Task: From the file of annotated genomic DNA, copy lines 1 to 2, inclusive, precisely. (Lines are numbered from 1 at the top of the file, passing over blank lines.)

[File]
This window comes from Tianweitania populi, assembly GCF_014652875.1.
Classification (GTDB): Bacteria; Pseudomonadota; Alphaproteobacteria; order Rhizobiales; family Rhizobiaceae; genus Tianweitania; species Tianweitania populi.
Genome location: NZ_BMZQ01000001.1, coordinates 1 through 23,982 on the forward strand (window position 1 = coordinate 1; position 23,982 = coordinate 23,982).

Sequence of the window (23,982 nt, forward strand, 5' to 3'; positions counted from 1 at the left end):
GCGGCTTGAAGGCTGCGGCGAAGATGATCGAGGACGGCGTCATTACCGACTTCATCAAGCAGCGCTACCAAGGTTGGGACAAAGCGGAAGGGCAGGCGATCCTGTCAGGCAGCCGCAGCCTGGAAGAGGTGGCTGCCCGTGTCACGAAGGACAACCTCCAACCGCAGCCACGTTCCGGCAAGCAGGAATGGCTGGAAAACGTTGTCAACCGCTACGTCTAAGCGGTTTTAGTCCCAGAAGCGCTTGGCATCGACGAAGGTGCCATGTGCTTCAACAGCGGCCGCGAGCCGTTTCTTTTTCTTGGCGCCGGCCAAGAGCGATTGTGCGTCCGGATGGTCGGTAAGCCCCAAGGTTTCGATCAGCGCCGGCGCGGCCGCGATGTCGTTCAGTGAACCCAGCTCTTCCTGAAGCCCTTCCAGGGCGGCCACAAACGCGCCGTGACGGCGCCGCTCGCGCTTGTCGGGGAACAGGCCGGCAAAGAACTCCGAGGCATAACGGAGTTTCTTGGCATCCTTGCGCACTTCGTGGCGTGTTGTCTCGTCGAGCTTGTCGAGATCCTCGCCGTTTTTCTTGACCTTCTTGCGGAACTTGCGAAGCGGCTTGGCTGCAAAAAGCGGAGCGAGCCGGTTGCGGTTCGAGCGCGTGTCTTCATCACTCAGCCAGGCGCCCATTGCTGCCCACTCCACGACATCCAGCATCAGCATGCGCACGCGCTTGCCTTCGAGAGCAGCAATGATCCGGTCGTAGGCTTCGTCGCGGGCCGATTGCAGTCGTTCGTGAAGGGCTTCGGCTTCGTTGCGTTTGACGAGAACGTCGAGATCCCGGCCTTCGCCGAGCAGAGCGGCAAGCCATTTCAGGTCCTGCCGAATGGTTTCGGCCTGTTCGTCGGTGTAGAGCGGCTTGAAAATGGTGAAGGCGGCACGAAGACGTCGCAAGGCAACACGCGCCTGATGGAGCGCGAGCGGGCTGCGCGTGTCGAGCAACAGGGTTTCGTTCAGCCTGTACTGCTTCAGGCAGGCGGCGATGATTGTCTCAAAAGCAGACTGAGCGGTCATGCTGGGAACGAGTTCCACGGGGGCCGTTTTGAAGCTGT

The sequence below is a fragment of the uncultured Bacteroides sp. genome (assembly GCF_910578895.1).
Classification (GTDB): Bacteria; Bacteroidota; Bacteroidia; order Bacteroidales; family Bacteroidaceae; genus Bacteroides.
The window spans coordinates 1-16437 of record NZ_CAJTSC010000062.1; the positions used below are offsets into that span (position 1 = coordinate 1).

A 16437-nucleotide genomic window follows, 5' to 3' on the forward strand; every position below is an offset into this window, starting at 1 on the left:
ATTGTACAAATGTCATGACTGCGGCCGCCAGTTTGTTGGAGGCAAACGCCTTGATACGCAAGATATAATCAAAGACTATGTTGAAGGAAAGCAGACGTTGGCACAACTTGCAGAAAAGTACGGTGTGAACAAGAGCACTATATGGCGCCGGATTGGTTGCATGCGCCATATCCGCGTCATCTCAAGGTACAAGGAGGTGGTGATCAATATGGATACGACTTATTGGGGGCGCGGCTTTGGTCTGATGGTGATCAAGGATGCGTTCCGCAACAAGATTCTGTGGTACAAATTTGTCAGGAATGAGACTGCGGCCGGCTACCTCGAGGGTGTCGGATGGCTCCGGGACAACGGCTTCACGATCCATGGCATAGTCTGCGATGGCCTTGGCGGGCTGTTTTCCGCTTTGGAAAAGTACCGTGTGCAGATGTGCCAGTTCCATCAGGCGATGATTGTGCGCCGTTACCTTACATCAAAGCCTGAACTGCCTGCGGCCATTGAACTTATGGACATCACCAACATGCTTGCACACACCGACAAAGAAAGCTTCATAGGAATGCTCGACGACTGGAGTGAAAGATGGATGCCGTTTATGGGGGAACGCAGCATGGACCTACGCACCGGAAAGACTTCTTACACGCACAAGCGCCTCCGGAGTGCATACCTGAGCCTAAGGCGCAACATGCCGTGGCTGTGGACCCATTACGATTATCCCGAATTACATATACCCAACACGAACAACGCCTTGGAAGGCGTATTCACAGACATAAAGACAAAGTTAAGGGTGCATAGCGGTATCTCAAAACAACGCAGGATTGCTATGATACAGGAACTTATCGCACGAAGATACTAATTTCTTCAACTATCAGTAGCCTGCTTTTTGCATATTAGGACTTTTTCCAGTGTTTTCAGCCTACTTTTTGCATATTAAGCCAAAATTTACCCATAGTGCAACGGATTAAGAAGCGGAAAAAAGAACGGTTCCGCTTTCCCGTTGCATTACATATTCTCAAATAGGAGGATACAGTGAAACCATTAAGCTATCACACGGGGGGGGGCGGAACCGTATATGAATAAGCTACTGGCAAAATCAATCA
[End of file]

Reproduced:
This window comes from Tianweitania populi, assembly GCF_014652875.1.
Classification (GTDB): Bacteria; Pseudomonadota; Alphaproteobacteria; order Rhizobiales; family Rhizobiaceae; genus Tianweitania; species Tianweitania populi.